Monday, July 19, 2004

A Few Good Men (And A Few Not So Good)

Unless you've been living under a rock for the past few days (or in Europe, as a certain co-blogger of mine has been) then you probably already know that the Twins lost three of four to the last-place, firesale-mode Kansas City Royals over the weekend.  Now, I will admit to you that the last two games were much more encouraging than the first two, but it doesn't change the fact that the Twins once again lost a series to a team that they should have beaten--something that "good" teams must avoid at all costs.  I could ramble on and on about the ramifications of this past weekend's series, but for the sake of my sanity and yours, I won't.  Instead, I'd like to highlight (or lowlight) some individual performances from the first series after the All-Star break.
The "We Need Them On That Wall" Category

Johan Santana 
Throughout the Twins' recent scuffles, Johan has been one of the lone bright spots, a shining beacon of excellence amid a sea of futility.  At this moment, I would have to say that he is the most dominant pitcher in the American League.  He hasn't had a less-than-spectacular start since June 3rd; a span of eight starts.  He's lowered his season ERA to 3.55 and has even managed to scrounge a remarkable 8 wins with extremely limited run support.  He pitched eight innings of 1-hit ball on Saturday, completely shutting down the Royals to give the Twins their only win of the series.
Lew Ford 
The Official Player of Twins Chatter seems to be snapping out his mini-slump (.208 average in July) as we speak.  He hit his first two homers in over a month the past two days, which unfortunately used up the Twins' run quota for the coming week.  Lew had been 1 for his last 23 before Saturday's blast, and hopefully he can keep his average above the .300 mark.  However, it is a shame that we have no one else to bat third, since, as good as Lew is, he isn't a #3 hitter.
Carlos Silva
I was very encouraged to see that Silva had a good outing yesterday.  Gardy probably should have taken him out after seven (although I understand he only had thrown about 75 pitches), as it would have saved a couple runs and the bullpen was very rested.  Either way, he pitched much better than he had in his previous three starts (6.50+ ERA) which was nice to see. 
The "They Can't Handle the Truth" Category

Grant Balfour
I am a huge Grant Balfour supporter, but I must admit, he screwed up big time yesterday by walking the bases loaded in the 10th.  That is something that no major league pitcher should EVER do.  Unlike some people, I can't fault Gardenhire for putting in Balfour in that situation; I probably would have done the same thing.  Balfour has been very dominant overall for about the past month or so, and we need to see if he can really become a dependable reliever during the stretch run.  While this one outing doesn't offer an definitive answer to that question, it does call into question Balfour's mental toughness when the game is on the line.  But if the Twins are going to win this year, they need major contributions from guys like Balfour.  I hope this was an aberration and Grant will rebound in his next outing.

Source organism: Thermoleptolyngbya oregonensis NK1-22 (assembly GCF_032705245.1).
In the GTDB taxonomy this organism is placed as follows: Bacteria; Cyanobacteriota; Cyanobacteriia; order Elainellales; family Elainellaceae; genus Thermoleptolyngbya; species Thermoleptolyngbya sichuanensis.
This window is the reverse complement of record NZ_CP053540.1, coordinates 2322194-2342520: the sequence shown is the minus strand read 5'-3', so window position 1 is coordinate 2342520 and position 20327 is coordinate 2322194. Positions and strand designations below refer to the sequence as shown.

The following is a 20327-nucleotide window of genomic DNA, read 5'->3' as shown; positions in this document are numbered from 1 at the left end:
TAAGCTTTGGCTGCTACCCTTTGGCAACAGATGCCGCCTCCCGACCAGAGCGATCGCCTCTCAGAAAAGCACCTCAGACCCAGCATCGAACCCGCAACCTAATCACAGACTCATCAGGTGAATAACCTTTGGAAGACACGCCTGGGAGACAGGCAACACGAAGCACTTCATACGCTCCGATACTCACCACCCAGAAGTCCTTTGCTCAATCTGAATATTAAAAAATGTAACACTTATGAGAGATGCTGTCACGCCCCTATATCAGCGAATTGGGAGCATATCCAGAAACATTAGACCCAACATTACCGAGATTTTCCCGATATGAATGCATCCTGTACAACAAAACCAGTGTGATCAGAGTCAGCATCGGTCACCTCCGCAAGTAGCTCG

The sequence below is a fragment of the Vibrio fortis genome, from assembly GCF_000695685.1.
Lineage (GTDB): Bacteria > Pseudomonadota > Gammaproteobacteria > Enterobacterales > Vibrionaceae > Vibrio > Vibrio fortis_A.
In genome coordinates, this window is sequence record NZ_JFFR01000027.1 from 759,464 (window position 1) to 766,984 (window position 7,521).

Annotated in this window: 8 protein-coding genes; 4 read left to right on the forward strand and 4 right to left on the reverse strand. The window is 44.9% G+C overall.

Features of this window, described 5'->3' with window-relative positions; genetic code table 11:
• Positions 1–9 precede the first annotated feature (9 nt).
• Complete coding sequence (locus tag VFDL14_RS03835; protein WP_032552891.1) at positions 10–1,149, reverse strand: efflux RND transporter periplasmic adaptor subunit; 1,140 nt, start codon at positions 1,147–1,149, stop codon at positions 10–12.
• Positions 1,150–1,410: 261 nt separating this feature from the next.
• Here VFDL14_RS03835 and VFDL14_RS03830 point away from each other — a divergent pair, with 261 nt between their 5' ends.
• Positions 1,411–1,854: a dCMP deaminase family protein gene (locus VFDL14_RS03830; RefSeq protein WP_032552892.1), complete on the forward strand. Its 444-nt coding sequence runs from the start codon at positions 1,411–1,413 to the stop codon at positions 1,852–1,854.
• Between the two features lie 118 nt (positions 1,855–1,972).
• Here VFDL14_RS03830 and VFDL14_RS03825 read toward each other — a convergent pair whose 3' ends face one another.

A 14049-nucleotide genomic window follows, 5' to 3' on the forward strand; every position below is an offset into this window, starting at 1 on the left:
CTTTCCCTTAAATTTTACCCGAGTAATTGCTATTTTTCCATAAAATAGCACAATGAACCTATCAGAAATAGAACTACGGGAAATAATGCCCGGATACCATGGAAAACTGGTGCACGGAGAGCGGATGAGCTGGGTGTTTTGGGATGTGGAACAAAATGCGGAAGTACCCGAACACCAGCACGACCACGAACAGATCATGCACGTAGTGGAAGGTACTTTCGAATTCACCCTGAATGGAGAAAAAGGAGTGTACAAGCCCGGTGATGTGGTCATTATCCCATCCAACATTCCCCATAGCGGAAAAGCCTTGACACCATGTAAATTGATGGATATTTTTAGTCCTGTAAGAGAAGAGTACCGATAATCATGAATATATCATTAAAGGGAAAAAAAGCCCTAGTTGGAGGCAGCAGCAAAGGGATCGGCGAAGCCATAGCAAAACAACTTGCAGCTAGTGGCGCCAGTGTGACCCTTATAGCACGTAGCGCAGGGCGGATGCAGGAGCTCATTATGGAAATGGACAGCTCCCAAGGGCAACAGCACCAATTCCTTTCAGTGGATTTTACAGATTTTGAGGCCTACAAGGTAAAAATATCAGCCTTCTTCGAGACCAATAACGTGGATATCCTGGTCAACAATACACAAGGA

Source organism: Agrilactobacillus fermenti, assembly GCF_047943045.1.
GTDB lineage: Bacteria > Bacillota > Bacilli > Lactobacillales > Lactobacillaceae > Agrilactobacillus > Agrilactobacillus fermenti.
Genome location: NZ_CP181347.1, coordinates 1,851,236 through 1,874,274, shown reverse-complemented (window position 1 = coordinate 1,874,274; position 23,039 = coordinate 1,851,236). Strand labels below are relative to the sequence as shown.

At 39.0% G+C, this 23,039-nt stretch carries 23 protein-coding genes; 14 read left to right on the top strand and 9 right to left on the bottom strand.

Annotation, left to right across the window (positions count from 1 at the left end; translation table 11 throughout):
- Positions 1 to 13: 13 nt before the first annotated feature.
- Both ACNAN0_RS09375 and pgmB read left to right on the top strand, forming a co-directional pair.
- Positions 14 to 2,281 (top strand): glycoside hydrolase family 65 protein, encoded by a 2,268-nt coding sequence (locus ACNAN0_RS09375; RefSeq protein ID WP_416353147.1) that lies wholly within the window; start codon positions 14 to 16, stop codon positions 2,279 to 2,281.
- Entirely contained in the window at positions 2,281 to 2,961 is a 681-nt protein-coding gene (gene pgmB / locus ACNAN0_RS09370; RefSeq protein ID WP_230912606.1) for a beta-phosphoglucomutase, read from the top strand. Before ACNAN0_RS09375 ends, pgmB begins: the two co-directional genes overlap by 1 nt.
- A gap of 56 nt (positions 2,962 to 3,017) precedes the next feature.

Jose Offerman
I'll bet many of you expected to see Offerman's name in the other category based on the fact that he hit a "triple" during the ninth inning on Sunday.  Upon further review (remember, the game wasn't on TV) it appears that this "triple" was little more than a fly ball lost in the lights.  As I read on the DTFC, Offerman should be on the cover of "National Geographic": he has some amazing survival skills.  This guy contributes almost nothing to the team when he starts, yet manages to hang on to a roster spot by getting the occasional high-profile clutch hit.  Yesterday's "hit" will probably enable him to stick around for at least another month.
The Twins' Ability (or Lack Thereof) to Get Hits With Runners On Base
Once again, the Twins stranded 14 baserunners on Sunday.  The collected 10 hits, yet were only able to score 3 runs (2 of which stemmed from the above-mentioned gift triple).  I am honestly at a loss here: what can be done about this problem?  Are the Twins' hitter simply choking in the clutch?  Were they never that good in the first place?  Is this just a phase that will eventually pass?  If you know the answer (or even have a viable theory), please share it with the rest of us.
That's all we have from Twins Chatter for the time being.  It seems that many of you people enjoy (or at least find tolerable) what I have to offer each weekday, because you keep on coming back for more.  Take care, y'all, and don't forget to come back again sometime (preferably tomorrow).  :)